In recent years,
product recalls in the pharmaceutical industry have become rampant and have
increased dramatically (Dickinson, 2001). In the U.S.,
recalls of defective products are also carried out voluntarily by manufacturers
or distributors, some entirely on their own and others upon recommendation by
the U.S. Food and Drug Administration (FDA); the FDA only has powers to
prescribe recalls in limited situations where medical devices, human tissue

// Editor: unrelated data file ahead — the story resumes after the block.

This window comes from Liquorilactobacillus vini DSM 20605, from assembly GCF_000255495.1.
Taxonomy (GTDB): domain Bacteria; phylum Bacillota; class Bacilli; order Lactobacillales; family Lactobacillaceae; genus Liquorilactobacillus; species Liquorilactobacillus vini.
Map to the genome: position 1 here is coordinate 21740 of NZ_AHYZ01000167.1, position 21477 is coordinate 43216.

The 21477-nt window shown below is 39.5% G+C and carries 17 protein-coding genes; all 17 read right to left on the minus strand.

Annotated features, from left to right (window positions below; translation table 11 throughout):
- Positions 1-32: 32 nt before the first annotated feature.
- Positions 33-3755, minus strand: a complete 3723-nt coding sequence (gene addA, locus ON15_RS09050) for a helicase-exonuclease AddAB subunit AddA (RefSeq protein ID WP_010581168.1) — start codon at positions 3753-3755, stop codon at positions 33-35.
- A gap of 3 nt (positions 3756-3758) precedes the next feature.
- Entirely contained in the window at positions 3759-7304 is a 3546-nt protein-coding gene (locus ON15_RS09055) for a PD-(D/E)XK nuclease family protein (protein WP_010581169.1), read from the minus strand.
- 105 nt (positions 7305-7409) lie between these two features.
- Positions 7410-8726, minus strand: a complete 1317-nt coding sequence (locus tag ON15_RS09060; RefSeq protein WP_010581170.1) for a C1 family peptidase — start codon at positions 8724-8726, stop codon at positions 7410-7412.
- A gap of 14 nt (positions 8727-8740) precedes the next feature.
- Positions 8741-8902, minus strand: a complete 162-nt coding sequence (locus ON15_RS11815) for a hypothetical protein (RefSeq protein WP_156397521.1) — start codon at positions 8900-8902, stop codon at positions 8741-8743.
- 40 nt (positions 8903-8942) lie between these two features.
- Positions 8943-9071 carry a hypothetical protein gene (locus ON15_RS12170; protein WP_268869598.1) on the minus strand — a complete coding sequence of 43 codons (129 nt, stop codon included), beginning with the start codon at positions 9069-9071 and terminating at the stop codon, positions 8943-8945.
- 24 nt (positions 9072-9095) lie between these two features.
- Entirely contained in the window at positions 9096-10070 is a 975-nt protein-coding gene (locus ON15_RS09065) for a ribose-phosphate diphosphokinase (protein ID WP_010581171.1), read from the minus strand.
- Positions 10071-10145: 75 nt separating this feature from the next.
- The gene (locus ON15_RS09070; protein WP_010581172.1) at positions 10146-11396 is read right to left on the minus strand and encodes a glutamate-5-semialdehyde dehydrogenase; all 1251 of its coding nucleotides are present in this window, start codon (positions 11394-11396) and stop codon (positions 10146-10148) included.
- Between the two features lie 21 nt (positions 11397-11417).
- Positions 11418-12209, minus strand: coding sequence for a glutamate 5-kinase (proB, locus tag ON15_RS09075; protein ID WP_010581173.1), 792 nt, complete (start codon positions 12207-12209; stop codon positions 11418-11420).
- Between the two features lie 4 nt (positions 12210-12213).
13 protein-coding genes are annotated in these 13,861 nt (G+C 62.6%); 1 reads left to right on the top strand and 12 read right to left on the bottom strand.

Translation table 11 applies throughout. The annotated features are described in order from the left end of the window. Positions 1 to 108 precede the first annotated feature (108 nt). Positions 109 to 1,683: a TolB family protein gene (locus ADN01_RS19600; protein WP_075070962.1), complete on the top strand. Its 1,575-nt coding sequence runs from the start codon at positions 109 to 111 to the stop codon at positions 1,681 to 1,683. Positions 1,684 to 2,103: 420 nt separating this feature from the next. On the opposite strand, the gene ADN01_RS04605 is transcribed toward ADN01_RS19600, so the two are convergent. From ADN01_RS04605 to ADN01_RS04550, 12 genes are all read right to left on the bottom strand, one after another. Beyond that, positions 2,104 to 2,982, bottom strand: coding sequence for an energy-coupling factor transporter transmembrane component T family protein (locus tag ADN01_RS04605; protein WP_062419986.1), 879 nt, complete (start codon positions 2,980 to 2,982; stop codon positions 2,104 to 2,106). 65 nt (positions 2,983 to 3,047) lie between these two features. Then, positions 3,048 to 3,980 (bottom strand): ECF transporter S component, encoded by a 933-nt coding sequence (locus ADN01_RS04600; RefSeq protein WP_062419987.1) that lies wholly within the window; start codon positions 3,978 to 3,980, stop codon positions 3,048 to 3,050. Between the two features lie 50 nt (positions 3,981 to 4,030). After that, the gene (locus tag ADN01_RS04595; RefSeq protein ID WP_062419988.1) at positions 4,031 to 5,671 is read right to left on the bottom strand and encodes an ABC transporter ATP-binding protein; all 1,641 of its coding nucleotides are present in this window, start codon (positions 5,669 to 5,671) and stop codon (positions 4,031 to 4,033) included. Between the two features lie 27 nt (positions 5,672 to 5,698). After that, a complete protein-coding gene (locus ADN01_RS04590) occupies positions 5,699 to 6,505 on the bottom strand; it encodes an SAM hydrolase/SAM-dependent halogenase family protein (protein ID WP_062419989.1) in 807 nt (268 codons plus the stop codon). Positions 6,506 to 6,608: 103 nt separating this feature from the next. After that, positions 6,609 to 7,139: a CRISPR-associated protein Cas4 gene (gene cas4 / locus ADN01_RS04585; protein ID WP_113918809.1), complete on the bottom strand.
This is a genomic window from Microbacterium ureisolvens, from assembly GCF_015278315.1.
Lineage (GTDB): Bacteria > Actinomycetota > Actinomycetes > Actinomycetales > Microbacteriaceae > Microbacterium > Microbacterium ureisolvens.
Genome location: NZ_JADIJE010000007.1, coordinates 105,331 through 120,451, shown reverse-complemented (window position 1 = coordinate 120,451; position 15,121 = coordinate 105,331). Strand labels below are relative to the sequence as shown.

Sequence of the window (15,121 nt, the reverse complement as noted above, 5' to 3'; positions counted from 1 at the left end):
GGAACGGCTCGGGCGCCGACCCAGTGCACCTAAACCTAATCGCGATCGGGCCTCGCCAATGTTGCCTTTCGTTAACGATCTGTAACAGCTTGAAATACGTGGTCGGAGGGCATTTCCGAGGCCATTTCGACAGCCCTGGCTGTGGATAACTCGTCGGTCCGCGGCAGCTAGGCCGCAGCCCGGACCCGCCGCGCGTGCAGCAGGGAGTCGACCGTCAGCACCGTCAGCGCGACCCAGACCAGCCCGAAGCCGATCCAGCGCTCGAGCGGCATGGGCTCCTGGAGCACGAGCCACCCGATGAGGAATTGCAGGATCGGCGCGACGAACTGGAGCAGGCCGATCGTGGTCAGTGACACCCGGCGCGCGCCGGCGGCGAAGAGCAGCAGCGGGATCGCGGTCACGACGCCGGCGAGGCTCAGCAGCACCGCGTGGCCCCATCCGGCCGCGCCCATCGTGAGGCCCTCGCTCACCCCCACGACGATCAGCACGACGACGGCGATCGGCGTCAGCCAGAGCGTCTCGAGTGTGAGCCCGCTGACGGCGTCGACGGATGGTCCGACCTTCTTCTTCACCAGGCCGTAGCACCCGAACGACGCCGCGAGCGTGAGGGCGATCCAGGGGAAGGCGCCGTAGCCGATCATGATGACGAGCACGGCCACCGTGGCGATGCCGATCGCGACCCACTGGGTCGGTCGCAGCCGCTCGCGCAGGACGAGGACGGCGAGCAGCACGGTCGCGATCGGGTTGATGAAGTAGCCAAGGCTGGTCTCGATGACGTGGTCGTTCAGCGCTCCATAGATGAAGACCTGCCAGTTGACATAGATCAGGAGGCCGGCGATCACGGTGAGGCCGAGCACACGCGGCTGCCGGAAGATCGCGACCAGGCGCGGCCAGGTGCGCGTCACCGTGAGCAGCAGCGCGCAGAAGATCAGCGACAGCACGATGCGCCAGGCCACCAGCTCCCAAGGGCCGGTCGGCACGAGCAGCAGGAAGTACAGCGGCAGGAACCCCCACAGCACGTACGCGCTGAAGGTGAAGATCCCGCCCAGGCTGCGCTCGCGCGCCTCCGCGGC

products or infant formula pose a risk to human health (FDA, 2002).

In tandem with the
increased sophistication of consumers and interest in socially responsible
investing, corporations have also begun to be aware of the importance of acting
beyond mere compliance with laws to embracing a more responsible attitude
towards society, and indeed adopting corporate social responsibility (CSR)
practices as a means of creating and maintaining greater competitive advantage
and resilience in business (Yaros, 1979)